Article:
Arkansas is one of 15 states hoping to land a $1.6 billion automobile plant Mazda and Toyota plan to jointly build by 2021, and a “super site” in Marion could be the state’s location pitched to the Japanese-based companies.
A 1,200-acre tract was considered for auto plants in 2003 and 2011, and officials are attempting to acquire an option to buy the land if the project moves forward, Marion Chamber of Commerce President Mike Demster told Talk Business & Politics.
The land was certified as an industrial super site, but that designation has lapsed, Demster said. The first step will be to acquire an option to buy the land, owned by the Wallace family. Attempts were underway to acquire the option before the Aug. 18, announcement that Arkansas submitted a bid to land the plant. Demster is optimistic the option will be secured, he said.
“It’s an ideal location for a major project,” he said. “We’re in a dialogue with the family.”
The Toyota-Mazda joint venture is expected to employ up to 4,000 workers and have an estimated annual production capacity of approximately 300,000 units. The two Japanese automakers recently issued a blind request for proposals from states in the Midwest, mid-Atlantic and South. State economic development officials delivered preliminary proposals, including potential tax incentives, job training programs and infrastructure investments after they were told an unidentified employer was weighing its options for a massive project under the code name “Project Mitt.”
Mazda will build cross-over models it plans to introduce in the North American market. By producing vehicles in the U.S., Mazda said it aims to build a production structure to further grow in North America and allow the company to better respond to customer needs depending on the region and model.
Toyota, the world’s largest automaker, plans to produce the Corolla for the North American market at the new U.S. facility. By further increasing its production capacity in the U.S., Toyota said it is pursuing management that is closer to the region and responding to the growing North American market that stretches from Canada to Mexico.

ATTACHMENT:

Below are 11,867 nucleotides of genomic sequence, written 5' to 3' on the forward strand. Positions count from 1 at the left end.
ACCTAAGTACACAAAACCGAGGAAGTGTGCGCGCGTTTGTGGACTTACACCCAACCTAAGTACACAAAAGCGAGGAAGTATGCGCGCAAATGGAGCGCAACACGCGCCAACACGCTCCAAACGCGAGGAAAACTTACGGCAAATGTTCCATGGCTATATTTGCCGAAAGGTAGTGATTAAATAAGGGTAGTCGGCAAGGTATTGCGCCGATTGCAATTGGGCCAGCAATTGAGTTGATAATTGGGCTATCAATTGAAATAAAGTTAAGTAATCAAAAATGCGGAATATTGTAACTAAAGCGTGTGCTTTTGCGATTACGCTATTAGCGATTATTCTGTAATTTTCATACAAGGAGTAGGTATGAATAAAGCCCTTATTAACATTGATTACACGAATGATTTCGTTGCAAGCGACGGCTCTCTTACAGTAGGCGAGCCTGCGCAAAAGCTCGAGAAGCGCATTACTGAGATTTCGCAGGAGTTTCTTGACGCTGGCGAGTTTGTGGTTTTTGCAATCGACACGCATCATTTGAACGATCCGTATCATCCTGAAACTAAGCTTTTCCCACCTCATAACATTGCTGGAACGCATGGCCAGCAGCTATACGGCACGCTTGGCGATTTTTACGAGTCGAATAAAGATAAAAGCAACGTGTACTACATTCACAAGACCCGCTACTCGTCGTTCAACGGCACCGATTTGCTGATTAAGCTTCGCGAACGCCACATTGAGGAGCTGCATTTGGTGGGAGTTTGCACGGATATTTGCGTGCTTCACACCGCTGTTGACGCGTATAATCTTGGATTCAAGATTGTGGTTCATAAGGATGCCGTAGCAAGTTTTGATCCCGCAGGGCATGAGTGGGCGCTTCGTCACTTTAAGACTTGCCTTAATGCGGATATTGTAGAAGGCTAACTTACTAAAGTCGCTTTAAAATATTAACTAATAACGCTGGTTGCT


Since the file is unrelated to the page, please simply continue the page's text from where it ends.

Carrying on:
Not surprising, Marion officials believe their super site is the ideal location. The site is on flat ground, and is adjacent to a Union-Pacific intermodal terminal that operates on a 600-acre swath. The property is contiguous and all the necessary utilities available. It’s 10 miles from Memphis, one of the major commerce hubs in the United States. The port of Memphis, located on the Mississippi River, is the third largest in the country.
Five class one railroads operate in the area. At least two rail lines have direct access, and single-system shipments can be made to all lower 48 states, Alaska, Canada, and Mexico. Two major U.S. highways intersect in West Memphis. Interstate 40 connects the West Coast with the East Coast, and I-55 connects Canada with Mexico. Major urban distribution centers such as Los Angeles, Chicago, St. Louis, New Orleans, and others are connected to these routes.
FedEx operates the largest cargo freight operation in the world in Memphis and the Memphis International Airport is located there. At least 152 major metro markets can be reached overnight by truckers from Memphis, more than any other city in the U.S.
Hino Motors Corp. launched an expansion of a 110,000-square-feet production line at its facility in Marion in May. New workers hired since 2013 will manufacture rear axles and front knuckle assemblies for Toyota Tacoma trucks. Hino Motors located its Toyota business unit operation in eastern Arkansas four years ago. Toyota Tacoma axle and suspension products were already being made in Marion.
One problem Toyota has had locating a plant in Marion is that it’s far from the company’s parts and supply-line facilities. What incentive package the state will offer to land the plant has not been disclosed. Demster said he expects all parties involved to remain tight-lipped until a potential deal is outlined.
The site is above the 100-year flood plain. The site has so many transportation advantages that Southern Businesses & Development once designated it as the best place in the South to build an automotive plant. How long it will take to get the option is uncertain, but Demster said he’s confident a deal can be struck. It’s been a finalist for a Toyota plant before, and Demster hopes it can take one step further and land “the unicorn” of all economic developers dreams – an auto plant.
“If you’re moving large amounts of product you don’t want to be in Manhattan or Omaha,” he said. “You want to be right here. This is the right place for that plant.”